Foundations contributed nearly $35 million to the UJA-Federation of Jewish Philanthropies of New York in 1992-1993, making the New York federation the third-largest recipient of foundation money in the country, according to a new survey.
New York’s Metropolitan Museum of Art headed the roster of non-profits receiving foundations money, according to the latest edition of “Who Gets Grants/Who Gives Grants,” published by the Foundation Center, The Chronicle of Philanthrophy has reported. Harvard University ranked second.
Explaining the New York federation’s high ranking in the survey, Adam Kahan, chief operating officer for financial resources at UJA-Federation, said, “We invest a great deal of time and energy in outreach to foundations.”
Kahan said the foundation money comes “in the context of the total financial resource development of UJA,” referring to the full gamut of fund raising, including and beyond the annual campaign.
In 1993, UJA-Federation raised a total of $207 million, of which $139 million came from the regular campaign and Operation Exodus. The rest came from a capital campaign and other means of planned giving. Foundation grants were included in both figures.
Although no other Jewish groups made the list of top 100 foundation recipients, there were several groups that made up top 10 lists arranged by categories.
The New Israel Fund, which funds grass-roots projects in Israel, ranked fourth among groups dealing with “international affairs.” It received a total of $2.7 million in grants.
Among civil rights groups, the American Jewish Committee ranked ninth, having received $1.4 million.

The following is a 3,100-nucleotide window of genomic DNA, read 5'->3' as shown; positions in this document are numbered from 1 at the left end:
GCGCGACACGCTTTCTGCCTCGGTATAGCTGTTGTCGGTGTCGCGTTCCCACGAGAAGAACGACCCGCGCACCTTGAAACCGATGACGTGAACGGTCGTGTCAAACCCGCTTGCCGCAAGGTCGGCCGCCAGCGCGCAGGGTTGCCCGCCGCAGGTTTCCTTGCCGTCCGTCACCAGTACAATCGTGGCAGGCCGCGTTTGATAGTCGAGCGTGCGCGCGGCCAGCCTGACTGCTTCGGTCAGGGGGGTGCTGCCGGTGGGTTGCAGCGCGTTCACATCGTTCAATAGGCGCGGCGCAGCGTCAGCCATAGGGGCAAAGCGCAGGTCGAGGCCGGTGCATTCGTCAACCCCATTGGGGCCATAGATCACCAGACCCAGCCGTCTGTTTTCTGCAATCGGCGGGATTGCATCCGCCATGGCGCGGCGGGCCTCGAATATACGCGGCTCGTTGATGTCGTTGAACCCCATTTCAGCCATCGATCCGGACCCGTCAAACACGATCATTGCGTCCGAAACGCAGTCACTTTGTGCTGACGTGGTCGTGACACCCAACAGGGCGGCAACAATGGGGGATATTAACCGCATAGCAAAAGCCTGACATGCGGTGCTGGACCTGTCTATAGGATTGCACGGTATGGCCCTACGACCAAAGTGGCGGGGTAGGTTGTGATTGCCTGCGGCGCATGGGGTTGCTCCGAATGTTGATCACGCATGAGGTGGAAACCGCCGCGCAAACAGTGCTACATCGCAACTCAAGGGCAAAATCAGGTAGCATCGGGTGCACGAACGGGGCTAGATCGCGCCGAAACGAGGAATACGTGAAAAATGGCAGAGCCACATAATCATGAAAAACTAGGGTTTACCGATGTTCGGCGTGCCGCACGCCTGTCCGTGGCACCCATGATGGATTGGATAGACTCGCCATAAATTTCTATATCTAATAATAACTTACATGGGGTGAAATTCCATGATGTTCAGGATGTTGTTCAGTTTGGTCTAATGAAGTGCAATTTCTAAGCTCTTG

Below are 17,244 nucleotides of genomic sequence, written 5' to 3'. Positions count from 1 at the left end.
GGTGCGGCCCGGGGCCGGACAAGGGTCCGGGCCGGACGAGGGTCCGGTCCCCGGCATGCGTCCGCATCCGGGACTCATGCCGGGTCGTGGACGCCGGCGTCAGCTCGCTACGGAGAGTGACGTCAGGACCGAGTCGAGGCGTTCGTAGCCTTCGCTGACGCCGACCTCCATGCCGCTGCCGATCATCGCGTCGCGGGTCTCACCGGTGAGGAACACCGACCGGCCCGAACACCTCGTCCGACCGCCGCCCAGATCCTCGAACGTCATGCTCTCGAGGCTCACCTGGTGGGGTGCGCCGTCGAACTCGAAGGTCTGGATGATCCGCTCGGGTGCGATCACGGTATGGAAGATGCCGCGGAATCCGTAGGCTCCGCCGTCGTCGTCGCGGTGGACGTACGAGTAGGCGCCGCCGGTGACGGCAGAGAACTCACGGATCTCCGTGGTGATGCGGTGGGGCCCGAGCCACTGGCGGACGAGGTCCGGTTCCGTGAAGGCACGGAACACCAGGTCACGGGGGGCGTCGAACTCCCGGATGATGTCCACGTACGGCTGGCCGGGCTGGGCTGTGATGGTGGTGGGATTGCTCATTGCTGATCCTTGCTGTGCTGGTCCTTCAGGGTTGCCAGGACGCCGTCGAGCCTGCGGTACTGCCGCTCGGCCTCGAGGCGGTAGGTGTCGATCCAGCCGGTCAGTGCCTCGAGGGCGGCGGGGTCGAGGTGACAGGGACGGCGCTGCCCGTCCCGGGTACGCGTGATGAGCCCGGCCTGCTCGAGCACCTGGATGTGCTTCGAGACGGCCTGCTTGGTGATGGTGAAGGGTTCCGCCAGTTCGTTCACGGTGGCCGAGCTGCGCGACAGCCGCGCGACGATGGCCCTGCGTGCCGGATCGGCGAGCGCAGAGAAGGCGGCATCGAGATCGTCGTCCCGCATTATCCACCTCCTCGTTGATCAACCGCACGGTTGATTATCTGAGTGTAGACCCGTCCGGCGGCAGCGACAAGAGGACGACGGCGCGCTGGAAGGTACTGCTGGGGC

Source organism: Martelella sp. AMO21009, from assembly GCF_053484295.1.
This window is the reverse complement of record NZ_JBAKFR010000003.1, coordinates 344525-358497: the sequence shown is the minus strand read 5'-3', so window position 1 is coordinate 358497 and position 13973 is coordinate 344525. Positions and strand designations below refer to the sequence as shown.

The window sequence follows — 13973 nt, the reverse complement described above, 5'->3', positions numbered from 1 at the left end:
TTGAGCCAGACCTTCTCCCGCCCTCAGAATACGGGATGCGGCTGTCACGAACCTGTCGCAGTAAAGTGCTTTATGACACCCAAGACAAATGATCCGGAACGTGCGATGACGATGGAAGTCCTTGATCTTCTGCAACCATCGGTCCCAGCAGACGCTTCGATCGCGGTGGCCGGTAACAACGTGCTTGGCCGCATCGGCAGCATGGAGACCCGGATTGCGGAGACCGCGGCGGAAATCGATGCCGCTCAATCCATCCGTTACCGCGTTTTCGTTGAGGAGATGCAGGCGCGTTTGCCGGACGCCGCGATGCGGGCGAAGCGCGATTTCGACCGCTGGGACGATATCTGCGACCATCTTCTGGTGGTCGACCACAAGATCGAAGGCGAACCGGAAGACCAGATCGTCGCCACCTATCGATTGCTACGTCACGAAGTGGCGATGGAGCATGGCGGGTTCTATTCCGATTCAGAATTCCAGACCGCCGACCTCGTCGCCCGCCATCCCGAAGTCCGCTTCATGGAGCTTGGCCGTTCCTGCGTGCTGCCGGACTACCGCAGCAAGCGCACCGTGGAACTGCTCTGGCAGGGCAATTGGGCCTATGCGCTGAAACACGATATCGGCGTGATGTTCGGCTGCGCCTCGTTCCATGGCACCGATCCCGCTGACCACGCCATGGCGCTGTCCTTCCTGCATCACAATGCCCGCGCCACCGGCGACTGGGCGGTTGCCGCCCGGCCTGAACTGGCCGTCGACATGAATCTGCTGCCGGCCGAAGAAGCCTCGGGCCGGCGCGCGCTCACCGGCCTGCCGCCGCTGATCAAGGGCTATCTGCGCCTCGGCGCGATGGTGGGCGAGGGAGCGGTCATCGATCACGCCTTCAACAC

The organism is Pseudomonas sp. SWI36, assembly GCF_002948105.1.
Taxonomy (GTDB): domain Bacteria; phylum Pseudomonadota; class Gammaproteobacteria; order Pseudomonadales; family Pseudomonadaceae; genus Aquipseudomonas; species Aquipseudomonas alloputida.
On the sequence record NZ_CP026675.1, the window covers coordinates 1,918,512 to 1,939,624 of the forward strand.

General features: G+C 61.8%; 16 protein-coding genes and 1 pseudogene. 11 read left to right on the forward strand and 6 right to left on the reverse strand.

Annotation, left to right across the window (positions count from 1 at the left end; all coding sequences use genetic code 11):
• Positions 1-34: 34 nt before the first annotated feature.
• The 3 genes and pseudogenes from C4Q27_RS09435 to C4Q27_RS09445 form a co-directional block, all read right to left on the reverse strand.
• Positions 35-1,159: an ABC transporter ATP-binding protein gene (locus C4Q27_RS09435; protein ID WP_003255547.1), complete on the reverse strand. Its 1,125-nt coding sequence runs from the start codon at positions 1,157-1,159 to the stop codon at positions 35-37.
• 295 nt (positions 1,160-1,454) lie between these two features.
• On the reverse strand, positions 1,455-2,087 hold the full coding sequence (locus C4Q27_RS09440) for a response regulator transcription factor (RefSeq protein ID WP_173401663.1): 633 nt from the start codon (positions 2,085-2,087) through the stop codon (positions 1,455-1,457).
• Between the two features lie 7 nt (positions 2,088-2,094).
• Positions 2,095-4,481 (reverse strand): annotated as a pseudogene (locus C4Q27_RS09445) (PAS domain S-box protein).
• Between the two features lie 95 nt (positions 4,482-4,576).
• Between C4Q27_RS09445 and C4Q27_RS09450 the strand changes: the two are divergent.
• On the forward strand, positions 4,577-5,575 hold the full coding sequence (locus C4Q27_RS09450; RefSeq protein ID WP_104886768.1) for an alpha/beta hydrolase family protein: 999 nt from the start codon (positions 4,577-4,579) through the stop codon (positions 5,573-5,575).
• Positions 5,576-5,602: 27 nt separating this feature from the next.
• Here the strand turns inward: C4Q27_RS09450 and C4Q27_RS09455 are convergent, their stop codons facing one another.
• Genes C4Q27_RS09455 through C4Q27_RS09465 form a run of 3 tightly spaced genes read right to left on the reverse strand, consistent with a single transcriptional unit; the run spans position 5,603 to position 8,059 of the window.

Two Jewish groups ranked in the top 10 among religious organizations.
Machne Israel, the Brooklyn-based social service arm of the Lubavitch movement, received 18 foundation grants totaling $2 million.
The Mesorah Heritage Foundation, which underwrites translations of the Torah and Talmud published by ArtScroll, received three grants totaling $1.1 million.
Thirty of the top 50 non-profit organizations on the list are colleges or universities.
Barry Shrage, president of the Combined Jewish Philanthropies of Boston, said the success of the universities should be an example for federations.
That success, he said, provides “a wonderful opportunity to make the case for Jewish cultural literacy and learning.”
Sharge has strongly advocated that Jewish federations move beyond the annual campaign to aggressive competition for major donors.
Sharge said for Jewish institutions not to pursue foundation and endowment support with the vigor shown by universities, “what we’re saying in essence is that we really have accepted the myth that our culture, our intellectual heritage, is inferior to the rest of Western civilization.
“And the truth is, we don’t really believe it,” he said.